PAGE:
NEW PROJECT BRINGS STARS TO HAVERFORD
Physics Professor Froney Crawford brings new project that uses computers to study pulsars to Haverford.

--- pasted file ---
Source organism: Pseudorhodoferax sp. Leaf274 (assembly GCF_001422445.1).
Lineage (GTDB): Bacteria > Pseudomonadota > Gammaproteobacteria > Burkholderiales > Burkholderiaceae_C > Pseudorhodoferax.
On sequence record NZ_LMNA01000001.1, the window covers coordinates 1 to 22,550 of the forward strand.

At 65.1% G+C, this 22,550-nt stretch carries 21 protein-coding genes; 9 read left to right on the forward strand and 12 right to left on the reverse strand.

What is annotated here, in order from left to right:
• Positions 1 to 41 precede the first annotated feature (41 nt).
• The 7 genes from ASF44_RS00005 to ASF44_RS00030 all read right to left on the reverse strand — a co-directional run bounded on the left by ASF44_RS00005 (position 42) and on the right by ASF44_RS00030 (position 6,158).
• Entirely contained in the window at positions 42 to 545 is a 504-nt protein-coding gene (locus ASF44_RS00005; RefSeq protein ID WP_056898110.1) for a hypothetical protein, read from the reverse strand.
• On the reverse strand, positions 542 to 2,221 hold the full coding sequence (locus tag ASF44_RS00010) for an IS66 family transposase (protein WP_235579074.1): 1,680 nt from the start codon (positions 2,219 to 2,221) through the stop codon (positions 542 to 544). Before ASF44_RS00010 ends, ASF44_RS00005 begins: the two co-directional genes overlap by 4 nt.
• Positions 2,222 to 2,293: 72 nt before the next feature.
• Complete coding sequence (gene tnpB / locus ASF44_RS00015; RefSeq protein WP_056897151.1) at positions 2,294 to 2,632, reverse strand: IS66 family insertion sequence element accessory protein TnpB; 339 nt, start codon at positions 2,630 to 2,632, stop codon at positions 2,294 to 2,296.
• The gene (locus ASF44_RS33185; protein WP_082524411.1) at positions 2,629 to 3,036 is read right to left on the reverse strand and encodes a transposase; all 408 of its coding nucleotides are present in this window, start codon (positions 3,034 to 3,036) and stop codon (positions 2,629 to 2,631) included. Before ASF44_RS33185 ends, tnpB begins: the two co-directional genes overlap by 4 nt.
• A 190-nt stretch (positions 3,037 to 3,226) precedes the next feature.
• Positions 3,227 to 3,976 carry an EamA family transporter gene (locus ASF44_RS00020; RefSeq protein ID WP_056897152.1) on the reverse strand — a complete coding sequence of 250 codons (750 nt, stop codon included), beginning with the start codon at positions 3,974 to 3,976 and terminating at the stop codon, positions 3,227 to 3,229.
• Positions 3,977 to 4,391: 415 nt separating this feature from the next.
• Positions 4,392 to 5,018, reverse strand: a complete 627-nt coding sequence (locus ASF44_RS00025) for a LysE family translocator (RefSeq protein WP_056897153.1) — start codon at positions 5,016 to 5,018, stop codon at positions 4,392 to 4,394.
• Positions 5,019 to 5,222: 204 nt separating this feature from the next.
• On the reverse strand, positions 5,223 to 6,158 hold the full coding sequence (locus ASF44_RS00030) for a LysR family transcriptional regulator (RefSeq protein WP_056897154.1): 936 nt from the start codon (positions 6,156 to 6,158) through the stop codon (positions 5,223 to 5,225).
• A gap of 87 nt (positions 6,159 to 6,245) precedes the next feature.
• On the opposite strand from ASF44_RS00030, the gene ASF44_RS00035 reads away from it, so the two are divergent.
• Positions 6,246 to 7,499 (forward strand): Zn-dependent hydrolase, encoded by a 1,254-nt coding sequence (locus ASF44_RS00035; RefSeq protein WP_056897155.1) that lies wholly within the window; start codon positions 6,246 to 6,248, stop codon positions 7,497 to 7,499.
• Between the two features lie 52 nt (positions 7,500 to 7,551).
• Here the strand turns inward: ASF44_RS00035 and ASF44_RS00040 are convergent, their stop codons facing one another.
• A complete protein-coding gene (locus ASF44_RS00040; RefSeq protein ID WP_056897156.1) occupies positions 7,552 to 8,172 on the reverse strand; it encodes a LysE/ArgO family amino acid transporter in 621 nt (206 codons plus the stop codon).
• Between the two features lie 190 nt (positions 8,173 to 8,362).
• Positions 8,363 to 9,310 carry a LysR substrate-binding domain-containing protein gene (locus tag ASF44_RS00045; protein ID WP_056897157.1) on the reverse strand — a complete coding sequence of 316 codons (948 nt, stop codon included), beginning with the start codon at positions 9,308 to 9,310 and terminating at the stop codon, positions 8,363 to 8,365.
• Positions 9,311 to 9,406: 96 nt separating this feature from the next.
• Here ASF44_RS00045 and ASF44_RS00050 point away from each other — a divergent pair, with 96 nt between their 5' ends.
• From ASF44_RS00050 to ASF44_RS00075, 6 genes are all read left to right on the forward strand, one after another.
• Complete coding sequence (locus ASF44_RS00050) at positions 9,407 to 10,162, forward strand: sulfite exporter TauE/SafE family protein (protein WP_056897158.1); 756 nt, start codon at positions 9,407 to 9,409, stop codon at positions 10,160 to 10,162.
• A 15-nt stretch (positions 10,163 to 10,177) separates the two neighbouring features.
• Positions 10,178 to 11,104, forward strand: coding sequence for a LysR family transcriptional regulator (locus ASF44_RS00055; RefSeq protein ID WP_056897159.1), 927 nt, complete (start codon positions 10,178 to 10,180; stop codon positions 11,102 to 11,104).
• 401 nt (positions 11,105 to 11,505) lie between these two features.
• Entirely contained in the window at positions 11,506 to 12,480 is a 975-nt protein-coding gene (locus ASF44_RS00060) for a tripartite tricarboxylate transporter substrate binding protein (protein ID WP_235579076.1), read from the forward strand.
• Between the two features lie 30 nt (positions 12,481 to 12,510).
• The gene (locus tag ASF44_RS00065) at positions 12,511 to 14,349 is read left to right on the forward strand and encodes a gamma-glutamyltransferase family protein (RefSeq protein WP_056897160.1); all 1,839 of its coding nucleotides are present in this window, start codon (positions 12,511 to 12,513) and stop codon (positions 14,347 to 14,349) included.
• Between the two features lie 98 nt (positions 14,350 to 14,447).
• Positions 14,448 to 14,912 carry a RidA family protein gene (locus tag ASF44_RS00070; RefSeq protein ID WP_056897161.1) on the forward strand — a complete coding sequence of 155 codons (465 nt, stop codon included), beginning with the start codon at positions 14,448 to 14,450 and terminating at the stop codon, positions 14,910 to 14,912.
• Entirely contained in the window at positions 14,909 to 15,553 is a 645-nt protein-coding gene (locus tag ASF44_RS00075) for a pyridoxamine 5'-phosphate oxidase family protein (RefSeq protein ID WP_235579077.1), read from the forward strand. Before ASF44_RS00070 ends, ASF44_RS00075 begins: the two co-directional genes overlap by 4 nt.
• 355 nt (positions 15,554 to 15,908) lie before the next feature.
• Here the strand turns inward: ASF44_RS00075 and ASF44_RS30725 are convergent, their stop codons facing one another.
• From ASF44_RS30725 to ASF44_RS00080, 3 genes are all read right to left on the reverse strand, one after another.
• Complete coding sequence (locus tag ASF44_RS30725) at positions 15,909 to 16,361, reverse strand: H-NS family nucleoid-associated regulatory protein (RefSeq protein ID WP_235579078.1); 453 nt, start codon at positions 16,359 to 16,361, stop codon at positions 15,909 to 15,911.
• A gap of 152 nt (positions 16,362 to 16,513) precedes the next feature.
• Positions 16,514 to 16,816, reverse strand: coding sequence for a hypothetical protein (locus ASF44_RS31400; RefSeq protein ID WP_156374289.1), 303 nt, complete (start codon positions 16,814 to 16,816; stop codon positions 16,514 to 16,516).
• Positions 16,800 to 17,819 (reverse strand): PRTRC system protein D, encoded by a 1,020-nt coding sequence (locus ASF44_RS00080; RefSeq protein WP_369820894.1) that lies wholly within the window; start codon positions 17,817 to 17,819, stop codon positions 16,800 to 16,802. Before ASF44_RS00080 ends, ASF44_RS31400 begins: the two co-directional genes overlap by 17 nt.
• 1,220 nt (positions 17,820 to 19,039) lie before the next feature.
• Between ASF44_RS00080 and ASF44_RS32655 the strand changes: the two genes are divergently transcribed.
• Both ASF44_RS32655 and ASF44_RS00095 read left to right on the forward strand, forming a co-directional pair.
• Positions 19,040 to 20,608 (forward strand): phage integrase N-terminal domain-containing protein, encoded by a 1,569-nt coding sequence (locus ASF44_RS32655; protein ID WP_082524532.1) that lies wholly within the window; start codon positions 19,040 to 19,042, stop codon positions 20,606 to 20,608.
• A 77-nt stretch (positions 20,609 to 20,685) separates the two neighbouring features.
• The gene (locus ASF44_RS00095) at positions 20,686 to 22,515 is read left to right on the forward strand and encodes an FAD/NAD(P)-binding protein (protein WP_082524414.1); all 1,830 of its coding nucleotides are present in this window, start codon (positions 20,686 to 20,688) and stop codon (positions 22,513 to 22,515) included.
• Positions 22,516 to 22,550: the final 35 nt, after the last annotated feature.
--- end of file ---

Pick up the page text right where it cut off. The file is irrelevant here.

The physics department at Haverford is abuzz with its newest endeavor, an out-of-this world computer project. Physics Professor Froney Crawford is using an innovative system of computers to study pulsars. According to Crawford, “Pulsars are rapidly rotating stars that are very unusual from a physics perspective.” These celestial objects have strong magnetic fields. They are a billion times denser and more massive than anything found on earth. “Pulsars can teach us about fundamental physics,” he says. Pulsars are also beneficial to scientists who want to understand new developments in physics. Crawford is using the computer cluster to search for new pulsars. It is made up of 20 computers, all located in Koshland Integrated National Sciences Center, and it processes data from the Parkes radio telescope in Australia. Using a cluster to analyze data is not an unique approach. This particular project is modeled on the Search for Extraterrestrial Intelligence (SETI) cluster. However, Crawford’s technique of using older machine is uncommon. “It’s cheaper to use computers no one wants anymore,” he says. He believes this cost-cutting avenue helped get the project off the ground. The machines work simultaneously, with each computer scanning for a specific piece of data. If a pulsar is present, it gives off a signature. Computers are needed to read these signatures, because pulsars cannot be seen from earth. Crawford is pleased to announce the success of the project. “We’ve found some new pulsars.” Follow-up studies are on the way. Computer science professor John Dougherty is assisting Crawford with the project. Students from Haverford, Wesleyan and Vassar spent the summer working with the cluster, as well. “They received a taste of what it’s like to conduct physics research,” says Crawford. Their participation was primarily for personal enrichment. However, one Haverfordian worked on the project for his senior thesis. Once the project is completed, the cluster will remain at the KINSC. It will be available for students and professors in departments such as biology, chemistry, physics, and computer science to use for research. The project received funding from both internal and external sources. Haverford’s faculty support fund, faculty research fund, and the Louis Green fund for student research provided some support. Financing also came from the KECK Northeast Astronomy Fund, which sponsors summer programs for students, the National Science Foundation, and the National Radio Astronomy Observatory.